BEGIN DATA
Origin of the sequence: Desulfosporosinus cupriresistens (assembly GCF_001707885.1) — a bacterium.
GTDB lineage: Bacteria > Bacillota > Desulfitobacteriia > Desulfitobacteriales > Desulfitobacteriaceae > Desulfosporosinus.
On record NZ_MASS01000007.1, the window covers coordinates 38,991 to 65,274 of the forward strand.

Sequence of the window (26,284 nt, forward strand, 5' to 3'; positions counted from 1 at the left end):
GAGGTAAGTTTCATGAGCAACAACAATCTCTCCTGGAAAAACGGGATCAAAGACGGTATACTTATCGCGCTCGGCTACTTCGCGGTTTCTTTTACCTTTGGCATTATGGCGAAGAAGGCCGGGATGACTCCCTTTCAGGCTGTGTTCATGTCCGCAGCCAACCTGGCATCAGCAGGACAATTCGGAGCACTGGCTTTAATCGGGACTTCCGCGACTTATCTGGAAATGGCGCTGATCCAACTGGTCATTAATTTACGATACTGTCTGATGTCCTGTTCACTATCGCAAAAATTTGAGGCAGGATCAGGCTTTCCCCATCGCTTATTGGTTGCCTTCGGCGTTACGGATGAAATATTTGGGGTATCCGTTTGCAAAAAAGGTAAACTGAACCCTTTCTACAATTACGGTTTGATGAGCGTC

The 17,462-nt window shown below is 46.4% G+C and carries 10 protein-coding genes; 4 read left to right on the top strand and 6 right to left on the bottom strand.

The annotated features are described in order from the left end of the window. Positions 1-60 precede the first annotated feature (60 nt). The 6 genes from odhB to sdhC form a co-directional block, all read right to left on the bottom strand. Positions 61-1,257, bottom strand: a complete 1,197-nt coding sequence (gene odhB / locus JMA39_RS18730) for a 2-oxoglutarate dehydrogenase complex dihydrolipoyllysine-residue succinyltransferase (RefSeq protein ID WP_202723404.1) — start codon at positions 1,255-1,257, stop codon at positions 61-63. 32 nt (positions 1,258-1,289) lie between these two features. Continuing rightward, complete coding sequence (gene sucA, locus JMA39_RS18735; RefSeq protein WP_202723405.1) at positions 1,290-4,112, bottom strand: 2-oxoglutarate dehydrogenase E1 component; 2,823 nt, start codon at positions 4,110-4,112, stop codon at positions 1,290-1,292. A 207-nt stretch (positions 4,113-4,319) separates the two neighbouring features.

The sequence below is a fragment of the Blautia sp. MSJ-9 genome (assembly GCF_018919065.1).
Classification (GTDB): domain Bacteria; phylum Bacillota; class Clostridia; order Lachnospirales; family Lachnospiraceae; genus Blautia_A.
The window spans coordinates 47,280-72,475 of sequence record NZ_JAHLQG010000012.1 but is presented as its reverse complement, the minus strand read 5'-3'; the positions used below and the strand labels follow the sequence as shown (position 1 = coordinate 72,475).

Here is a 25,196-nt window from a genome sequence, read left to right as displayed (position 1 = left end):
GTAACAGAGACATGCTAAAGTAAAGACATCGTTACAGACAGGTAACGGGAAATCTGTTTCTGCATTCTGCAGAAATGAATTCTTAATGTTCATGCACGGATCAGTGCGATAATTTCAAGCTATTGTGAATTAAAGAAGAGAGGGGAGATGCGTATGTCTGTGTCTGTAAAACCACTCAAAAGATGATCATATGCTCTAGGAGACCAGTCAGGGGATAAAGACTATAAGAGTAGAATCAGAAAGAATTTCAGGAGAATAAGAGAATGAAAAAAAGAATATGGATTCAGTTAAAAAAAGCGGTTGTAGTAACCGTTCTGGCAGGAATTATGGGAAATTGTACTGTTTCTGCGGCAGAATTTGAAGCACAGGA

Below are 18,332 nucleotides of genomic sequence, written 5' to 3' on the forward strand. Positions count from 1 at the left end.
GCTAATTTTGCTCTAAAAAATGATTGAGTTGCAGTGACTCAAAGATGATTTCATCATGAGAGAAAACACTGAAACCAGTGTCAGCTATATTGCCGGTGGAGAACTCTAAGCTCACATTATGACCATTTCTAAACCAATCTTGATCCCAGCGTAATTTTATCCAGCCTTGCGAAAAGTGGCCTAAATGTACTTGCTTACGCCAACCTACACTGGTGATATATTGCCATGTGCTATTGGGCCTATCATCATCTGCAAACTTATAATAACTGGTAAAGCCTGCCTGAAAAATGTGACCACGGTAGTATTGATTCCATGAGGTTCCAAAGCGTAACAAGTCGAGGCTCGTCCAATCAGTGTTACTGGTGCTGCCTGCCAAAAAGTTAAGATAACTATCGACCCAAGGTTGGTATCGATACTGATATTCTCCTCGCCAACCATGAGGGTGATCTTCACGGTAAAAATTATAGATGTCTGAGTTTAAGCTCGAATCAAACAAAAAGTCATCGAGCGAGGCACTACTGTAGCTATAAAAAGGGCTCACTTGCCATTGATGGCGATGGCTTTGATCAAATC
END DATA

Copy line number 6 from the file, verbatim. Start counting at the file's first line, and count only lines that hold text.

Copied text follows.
The 17,462-nt window shown below is 46.4% G+C and carries 10 protein-coding genes; 4 read left to right on the top strand and 6 right to left on the bottom strand.